Until now. As we approach the tenth anniversary of that strange time, the Blogosphere now provides the forum for the tale to be told. If nothing else, it will finally give my mum the chance to read about what her son got up to on that trip she never quite understood. To anyone else who reads this, I make no apologies for the unqualified and superficial nature of my commentary and observations. It was never intended to be anything more serious than a quick jaunt round the country.

Beginning on August 23rd, the tenth anniversary of when I set out, I’ll post the story here of that trip, day by day through to my return to New York on October 9th.

Day 1. NJ/DE: lost bags, penis bones, car crashes, smoking policies

I gazed across the Hudson at the most famous skyline in the world. The Empire State to the left, the World Trade Center to the right and all of lower Manhattan in between. It was a fine enough view, but it wasn’t what I wanted to be seeing. This was a tourist sight, a shot from a million movies. By no stretch of the imagination could it be considered the untold story of the USA.

It had been four months since I had left my job, which had been more than enough time to turn me from a level-headed easy-going sort of chap into a mild obsessive. I thought that I had this whole expedition planned down to the last detail. My itinerary had been meticulously put together. I’d not only devised a route that took me through each state consecutively without the need to re-enter any a second time along the way, I also had a list of half a dozen or so “unknown” towns to hit in each of them. I’d worked out the mileage, the lunch-stops, where I would stay the night, and uncovered at least one uncelebrated sight or event in each state. I’d even written down all the junctions and exit numbers that I had to take when I changed roads. Today was supposed to be the day when I hit the highway, but despite all the preparation, here I was stuck in Hoboken NJ and going nowhere fast.

Yesterday had started well and finished badly. The plane had taken off on time and stayed in the air all the way across the Atlantic. I’d cleared immigration and customs effortlessly at Dulles and was enjoying a well-earned cigarette break when it all began to go bandy. Storms in the Chicago area had led to the surprising consequence that the plane due to take me on to La Guardia was now stranded in Hartford. Thanks to my nicotine interlude, I’d also been beaten to the few seats available on the next two flights and was looking at a sudden and unforeseen four-hour delay.

I was planning to stay with Neal and Lisa, an ex-colleague and his wife, who were expecting me to arrive for dinner in about 45 minutes’ time. I had some loose change, so I tried calling them to let them know of the delay. A pleasant sounding lady came on the line and invited me to deposit a further $3.25 in quarters to effect connection. In quarters? In the normal scheme of things, I try not to wander around with a deadweight of coins in my pocket, primarily out of a desire not to reduce my scrotal area to some sort of clacking executive toy, but who arrives at an airport carrying that much change? I looked around in vain for a phone that might accept credit cards. There wasn’t even somewhere that would break a $5 bill for me.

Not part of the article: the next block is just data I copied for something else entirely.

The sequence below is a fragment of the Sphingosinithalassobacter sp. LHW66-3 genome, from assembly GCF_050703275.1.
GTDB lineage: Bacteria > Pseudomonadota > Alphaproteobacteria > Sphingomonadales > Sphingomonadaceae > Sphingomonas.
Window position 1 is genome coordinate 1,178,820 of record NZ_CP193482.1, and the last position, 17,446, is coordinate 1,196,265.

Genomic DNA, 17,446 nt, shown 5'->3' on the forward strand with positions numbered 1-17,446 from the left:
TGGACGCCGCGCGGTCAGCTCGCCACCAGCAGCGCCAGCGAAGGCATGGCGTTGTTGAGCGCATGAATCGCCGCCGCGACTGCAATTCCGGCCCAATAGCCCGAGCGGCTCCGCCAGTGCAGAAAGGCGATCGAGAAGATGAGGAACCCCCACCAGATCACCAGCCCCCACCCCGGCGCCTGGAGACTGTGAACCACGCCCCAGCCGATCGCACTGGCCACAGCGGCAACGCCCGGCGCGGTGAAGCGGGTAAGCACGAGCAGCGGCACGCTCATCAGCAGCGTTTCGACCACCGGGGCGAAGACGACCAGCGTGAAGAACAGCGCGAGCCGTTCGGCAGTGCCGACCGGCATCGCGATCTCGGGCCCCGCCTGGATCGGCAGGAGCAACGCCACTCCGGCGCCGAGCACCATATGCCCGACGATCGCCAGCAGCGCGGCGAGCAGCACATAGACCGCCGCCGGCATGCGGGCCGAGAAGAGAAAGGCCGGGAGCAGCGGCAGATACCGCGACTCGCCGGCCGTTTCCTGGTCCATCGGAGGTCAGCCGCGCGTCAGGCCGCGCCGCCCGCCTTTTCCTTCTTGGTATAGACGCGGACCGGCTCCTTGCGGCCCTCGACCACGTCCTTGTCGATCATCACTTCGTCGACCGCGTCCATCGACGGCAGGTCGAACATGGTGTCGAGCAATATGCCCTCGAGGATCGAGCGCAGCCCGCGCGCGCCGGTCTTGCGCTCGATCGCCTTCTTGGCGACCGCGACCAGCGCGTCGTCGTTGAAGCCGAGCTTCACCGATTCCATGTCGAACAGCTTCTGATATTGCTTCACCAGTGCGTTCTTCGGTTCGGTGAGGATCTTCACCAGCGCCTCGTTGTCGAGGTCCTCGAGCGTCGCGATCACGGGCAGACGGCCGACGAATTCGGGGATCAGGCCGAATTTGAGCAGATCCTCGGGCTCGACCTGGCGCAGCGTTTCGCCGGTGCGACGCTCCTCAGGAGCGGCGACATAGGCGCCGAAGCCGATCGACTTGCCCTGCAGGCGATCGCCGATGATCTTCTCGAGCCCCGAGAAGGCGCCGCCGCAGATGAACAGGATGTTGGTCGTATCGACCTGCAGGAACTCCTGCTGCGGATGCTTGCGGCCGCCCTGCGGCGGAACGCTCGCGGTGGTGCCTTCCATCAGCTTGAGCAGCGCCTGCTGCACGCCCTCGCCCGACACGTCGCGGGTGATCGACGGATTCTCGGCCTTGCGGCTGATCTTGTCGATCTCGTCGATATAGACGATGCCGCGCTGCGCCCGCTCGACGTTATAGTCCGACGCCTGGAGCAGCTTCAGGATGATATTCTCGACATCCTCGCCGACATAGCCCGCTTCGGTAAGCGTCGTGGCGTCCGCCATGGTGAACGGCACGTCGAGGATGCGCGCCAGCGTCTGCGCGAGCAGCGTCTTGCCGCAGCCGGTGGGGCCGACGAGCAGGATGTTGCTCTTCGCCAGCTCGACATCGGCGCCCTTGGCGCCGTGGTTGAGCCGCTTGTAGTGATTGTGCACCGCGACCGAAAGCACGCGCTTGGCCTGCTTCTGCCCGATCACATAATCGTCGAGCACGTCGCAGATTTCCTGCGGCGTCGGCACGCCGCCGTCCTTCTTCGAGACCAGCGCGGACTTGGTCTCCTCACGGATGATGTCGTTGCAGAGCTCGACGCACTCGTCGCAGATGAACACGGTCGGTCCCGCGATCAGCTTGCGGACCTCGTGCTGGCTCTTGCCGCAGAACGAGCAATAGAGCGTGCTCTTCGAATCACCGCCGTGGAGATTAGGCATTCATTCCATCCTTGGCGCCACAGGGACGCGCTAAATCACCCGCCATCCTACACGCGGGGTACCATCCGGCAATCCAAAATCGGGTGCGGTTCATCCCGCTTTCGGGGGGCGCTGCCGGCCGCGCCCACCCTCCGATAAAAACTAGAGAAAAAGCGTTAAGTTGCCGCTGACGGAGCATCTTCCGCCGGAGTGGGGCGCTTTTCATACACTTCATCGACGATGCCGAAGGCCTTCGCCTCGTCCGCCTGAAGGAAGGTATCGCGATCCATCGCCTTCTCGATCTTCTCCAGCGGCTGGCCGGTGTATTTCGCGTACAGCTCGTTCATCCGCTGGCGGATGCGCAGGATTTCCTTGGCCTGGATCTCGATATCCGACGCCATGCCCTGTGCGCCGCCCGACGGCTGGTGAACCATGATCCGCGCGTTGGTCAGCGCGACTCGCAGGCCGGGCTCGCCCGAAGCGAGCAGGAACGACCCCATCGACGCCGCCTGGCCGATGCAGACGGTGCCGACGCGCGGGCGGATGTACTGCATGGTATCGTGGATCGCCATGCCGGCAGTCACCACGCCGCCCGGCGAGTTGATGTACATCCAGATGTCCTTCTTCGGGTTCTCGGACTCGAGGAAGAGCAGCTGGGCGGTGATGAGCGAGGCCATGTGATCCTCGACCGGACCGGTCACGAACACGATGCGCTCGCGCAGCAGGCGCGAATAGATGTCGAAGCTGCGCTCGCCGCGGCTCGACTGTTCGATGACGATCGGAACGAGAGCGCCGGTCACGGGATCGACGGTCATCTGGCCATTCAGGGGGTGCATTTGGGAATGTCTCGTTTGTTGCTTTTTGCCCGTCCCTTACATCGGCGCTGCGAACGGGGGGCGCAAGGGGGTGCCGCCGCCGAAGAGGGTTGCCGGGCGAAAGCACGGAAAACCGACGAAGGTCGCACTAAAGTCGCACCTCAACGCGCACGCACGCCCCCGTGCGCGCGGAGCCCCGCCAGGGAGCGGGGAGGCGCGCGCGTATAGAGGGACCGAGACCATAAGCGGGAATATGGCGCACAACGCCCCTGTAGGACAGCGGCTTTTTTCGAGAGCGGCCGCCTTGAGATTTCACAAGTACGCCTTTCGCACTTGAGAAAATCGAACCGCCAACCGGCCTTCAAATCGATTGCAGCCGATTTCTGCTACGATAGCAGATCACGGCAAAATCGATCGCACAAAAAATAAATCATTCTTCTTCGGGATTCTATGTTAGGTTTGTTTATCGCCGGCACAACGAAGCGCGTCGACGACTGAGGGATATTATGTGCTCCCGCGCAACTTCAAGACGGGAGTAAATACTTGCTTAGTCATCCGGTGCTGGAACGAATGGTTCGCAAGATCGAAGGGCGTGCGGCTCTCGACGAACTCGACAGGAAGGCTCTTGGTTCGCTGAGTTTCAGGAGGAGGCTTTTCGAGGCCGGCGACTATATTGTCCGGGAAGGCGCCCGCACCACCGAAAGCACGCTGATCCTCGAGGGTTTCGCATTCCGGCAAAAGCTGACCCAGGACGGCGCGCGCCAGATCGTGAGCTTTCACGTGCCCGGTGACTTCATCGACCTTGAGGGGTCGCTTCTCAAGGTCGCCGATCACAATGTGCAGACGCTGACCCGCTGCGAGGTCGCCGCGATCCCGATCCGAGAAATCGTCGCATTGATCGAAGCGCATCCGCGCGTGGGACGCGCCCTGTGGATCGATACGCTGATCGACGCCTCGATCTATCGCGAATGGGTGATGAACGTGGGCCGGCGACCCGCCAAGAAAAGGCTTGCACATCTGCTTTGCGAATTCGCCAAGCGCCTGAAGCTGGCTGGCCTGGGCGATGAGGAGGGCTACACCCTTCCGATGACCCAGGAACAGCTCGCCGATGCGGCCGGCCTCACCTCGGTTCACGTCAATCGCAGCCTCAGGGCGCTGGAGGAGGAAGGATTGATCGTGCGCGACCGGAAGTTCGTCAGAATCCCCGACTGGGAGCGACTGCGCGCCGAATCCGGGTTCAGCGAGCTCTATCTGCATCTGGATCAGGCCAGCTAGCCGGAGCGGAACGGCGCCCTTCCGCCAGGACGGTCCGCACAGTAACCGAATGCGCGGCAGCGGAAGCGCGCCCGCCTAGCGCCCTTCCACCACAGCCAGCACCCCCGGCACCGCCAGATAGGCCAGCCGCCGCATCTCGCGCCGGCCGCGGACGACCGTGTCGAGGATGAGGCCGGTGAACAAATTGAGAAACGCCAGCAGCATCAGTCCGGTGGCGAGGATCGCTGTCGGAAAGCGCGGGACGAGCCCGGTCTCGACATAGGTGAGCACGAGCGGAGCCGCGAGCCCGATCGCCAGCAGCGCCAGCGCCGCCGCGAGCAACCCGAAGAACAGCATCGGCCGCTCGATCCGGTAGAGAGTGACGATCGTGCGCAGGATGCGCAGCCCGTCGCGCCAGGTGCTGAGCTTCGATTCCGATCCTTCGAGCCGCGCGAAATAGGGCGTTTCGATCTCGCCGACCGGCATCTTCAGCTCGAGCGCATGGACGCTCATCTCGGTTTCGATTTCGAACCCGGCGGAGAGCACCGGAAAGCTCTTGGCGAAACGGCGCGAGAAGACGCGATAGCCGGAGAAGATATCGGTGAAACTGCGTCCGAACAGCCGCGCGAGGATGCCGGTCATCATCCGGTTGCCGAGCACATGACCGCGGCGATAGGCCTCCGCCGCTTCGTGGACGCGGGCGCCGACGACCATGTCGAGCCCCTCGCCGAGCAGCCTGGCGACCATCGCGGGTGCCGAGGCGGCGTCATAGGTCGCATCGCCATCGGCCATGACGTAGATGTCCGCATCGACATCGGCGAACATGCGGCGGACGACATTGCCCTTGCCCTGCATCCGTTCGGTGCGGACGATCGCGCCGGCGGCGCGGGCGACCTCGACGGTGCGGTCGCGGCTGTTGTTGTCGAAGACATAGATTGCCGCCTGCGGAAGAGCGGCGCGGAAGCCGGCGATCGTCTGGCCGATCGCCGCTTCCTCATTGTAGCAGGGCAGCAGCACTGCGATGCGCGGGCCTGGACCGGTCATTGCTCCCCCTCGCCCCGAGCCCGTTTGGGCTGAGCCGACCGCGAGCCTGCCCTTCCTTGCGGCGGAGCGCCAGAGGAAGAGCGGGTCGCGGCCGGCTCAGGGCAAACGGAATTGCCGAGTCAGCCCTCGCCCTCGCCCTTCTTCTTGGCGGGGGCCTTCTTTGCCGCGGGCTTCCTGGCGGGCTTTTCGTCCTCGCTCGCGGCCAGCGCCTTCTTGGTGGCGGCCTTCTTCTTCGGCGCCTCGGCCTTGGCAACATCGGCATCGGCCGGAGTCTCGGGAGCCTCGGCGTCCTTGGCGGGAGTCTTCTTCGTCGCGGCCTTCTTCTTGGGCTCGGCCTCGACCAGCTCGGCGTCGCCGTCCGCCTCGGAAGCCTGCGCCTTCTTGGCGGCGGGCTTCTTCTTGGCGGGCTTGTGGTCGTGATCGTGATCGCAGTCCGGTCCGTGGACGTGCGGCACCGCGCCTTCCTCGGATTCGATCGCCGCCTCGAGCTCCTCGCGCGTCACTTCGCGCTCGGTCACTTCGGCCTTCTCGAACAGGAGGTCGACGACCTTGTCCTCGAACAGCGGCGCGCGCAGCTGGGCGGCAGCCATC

The joylessness continued when we eventually arrived at La Guardia. We landed just before 8.30pm local time. Unfortunately, the same could not be said of my bags. I waited at the carousel until ten, as three separate United flights came in from Dulles. Still nothing. Finally, with the clocks back in London showing 3.30 in the morning, I gave up and went to pick up my hire car.

A hostile reception awaited me at Hertz. They sneered when I told them I’d come to pick up a car and, after a few minutes of furtive tapping on the keyboard, informed me that they had no record of my booking. I scrabbled in my hand luggage and found a payment voucher receipt from the booking agency in London. After more tapping and a couple of calls, they reluctantly accepted that I did have business being in their lobby. “Hey. Do we have any economy compacts?” she hollered at her colleague, The Man In Charge of the Keys. Mercifully it appeared that they did and, after a brief discussion that I was too tired to pursue about the unavailability of loss damage waivers in New York state, I went out to find a battle weary red Mazda Protégé waiting for me with 20799 miles already on the clock. I knew my trip wasn’t exactly going to be Easy Rider – I was more interested in reliable rather than cool transport – but I had hoped for something that might have stood at least a chance of having another 16000 miles squeezed out of it without major surgery.

It was just gone eleven by the time I was driving away from the airport, and it took me over an hour to make my way across Manhattan to the Lincoln Tunnel, and under the Hudson to Hoboken where Neal and Lisa lived. My road atlas was in my missing baggage, but I had an e-mail printout of the directions. To complete my day, the car had no internal light and my torch was also in my bags. I had to keep stopping under streetlights to figure out where to go next. When I eventually reached home, it was an achievement just to bumble up to bed and collapse.